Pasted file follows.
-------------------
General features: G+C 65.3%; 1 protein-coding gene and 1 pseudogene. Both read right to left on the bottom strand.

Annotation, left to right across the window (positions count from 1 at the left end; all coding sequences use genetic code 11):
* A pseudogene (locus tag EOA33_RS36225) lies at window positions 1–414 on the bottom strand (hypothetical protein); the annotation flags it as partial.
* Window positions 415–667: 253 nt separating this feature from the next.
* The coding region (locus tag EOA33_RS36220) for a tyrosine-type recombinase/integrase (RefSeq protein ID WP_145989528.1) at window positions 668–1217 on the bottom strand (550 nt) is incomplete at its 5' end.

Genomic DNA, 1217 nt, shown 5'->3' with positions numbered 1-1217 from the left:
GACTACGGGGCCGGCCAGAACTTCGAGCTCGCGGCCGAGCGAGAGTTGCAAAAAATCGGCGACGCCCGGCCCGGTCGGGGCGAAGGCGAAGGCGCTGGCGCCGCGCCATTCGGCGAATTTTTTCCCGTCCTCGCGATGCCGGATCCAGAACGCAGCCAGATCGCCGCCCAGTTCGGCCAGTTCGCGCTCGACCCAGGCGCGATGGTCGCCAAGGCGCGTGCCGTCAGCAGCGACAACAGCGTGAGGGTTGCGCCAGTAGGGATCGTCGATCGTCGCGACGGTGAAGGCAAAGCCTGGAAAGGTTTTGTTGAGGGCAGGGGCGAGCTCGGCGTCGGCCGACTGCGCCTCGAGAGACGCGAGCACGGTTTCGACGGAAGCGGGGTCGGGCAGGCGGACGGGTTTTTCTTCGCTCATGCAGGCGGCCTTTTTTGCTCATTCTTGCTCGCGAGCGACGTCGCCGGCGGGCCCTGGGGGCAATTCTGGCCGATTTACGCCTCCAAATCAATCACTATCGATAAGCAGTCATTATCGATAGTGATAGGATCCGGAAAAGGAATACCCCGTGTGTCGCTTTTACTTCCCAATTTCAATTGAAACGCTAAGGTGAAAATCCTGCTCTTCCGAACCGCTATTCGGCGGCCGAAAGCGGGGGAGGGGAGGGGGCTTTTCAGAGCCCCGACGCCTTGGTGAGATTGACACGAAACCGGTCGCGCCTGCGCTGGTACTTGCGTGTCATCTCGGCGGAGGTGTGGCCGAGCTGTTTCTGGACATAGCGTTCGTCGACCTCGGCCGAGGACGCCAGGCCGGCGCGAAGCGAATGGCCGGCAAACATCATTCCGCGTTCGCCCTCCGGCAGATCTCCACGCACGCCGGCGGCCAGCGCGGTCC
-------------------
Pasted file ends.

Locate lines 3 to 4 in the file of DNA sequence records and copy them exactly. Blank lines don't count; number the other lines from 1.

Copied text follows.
* A pseudogene (locus tag EOA33_RS36225) lies at window positions 1–414 on the bottom strand (hypothetical protein); the annotation flags it as partial.
* Window positions 415–667: 253 nt separating this feature from the next.